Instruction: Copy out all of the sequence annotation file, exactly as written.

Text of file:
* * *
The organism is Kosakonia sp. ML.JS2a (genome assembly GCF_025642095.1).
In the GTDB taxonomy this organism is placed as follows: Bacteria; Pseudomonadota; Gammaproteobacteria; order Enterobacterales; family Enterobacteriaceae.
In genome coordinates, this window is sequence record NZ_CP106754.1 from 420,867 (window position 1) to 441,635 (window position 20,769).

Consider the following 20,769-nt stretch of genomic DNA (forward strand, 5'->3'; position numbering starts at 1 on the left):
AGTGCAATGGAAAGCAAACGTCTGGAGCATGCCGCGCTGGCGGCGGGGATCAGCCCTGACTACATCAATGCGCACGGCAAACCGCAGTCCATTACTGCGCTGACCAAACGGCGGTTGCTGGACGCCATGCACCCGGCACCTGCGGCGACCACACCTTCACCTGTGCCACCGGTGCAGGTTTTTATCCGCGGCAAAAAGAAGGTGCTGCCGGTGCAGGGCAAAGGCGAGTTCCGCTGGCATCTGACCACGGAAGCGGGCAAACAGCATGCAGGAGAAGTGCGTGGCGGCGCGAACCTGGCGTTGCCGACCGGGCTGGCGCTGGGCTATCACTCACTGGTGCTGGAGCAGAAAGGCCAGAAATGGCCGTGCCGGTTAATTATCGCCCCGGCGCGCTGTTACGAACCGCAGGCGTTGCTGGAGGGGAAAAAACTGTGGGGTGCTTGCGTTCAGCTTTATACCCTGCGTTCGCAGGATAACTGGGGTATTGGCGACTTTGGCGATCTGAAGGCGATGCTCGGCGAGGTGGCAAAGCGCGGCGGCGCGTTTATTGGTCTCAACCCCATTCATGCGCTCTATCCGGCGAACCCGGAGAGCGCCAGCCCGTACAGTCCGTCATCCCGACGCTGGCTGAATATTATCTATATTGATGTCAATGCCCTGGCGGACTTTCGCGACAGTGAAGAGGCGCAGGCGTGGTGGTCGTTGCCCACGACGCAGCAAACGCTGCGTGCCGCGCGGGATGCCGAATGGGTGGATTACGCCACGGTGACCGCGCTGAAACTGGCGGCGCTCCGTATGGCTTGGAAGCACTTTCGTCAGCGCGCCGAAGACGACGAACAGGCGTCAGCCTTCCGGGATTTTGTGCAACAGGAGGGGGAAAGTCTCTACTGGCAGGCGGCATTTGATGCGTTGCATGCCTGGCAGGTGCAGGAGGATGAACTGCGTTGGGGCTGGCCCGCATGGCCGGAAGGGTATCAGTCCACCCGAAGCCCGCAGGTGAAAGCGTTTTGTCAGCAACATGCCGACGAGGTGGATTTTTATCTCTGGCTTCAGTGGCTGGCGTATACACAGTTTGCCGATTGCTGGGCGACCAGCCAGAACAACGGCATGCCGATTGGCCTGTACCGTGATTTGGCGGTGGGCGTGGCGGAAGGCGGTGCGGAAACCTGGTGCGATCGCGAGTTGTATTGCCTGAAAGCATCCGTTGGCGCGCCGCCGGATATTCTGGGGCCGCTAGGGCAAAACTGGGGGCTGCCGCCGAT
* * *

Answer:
The organism is Kosakonia sp. ML.JS2a (genome assembly GCF_025642095.1).
In the GTDB taxonomy this organism is placed as follows: Bacteria; Pseudomonadota; Gammaproteobacteria; order Enterobacterales; family Enterobacteriaceae.
In genome coordinates, this window is sequence record NZ_CP106754.1 from 420,867 (window position 1) to 441,635 (window position 20,769).

Consider the following 20,769-nt stretch of genomic DNA (forward strand, 5'->3'; position numbering starts at 1 on the left):
AGTGCAATGGAAAGCAAACGTCTGGAGCATGCCGCGCTGGCGGCGGGGATCAGCCCTGACTACATCAATGCGCACGGCAAACCGCAGTCCATTACTGCGCTGACCAAACGGCGGTTGCTGGACGCCATGCACCCGGCACCTGCGGCGACCACACCTTCACCTGTGCCACCGGTGCAGGTTTTTATCCGCGGCAAAAAGAAGGTGCTGCCGGTGCAGGGCAAAGGCGAGTTCCGCTGGCATCTGACCACGGAAGCGGGCAAACAGCATGCAGGAGAAGTGCGTGGCGGCGCGAACCTGGCGTTGCCGACCGGGCTGGCGCTGGGCTATCACTCACTGGTGCTGGAGCAGAAAGGCCAGAAATGGCCGTGCCGGTTAATTATCGCCCCGGCGCGCTGTTACGAACCGCAGGCGTTGCTGGAGGGGAAAAAACTGTGGGGTGCTTGCGTTCAGCTTTATACCCTGCGTTCGCAGGATAACTGGGGTATTGGCGACTTTGGCGATCTGAAGGCGATGCTCGGCGAGGTGGCAAAGCGCGGCGGCGCGTTTATTGGTCTCAACCCCATTCATGCGCTCTATCCGGCGAACCCGGAGAGCGCCAGCCCGTACAGTCCGTCATCCCGACGCTGGCTGAATATTATCTATATTGATGTCAATGCCCTGGCGGACTTTCGCGACAGTGAAGAGGCGCAGGCGTGGTGGTCGTTGCCCACGACGCAGCAAACGCTGCGTGCCGCGCGGGATGCCGAATGGGTGGATTACGCCACGGTGACCGCGCTGAAACTGGCGGCGCTCCGTATGGCTTGGAAGCACTTTCGTCAGCGCGCCGAAGACGACGAACAGGCGTCAGCCTTCCGGGATTTTGTGCAACAGGAGGGGGAAAGTCTCTACTGGCAGGCGGCATTTGATGCGTTGCATGCCTGGCAGGTGCAGGAGGATGAACTGCGTTGGGGCTGGCCCGCATGGCCGGAAGGGTATCAGTCCACCCGAAGCCCGCAGGTGAAAGCGTTTTGTCAGCAACATGCCGACGAGGTGGATTTTTATCTCTGGCTTCAGTGGCTGGCGTATACACAGTTTGCCGATTGCTGGGCGACCAGCCAGAACAACGGCATGCCGATTGGCCTGTACCGTGATTTGGCGGTGGGCGTGGCGGAAGGCGGTGCGGAAACCTGGTGCGATCGCGAGTTGTATTGCCTGAAAGCATCCGTTGGCGCGCCGCCGGATATTCTGGGGCCGCTAGGGCAAAACTGGGGGCTGCCGCCGAT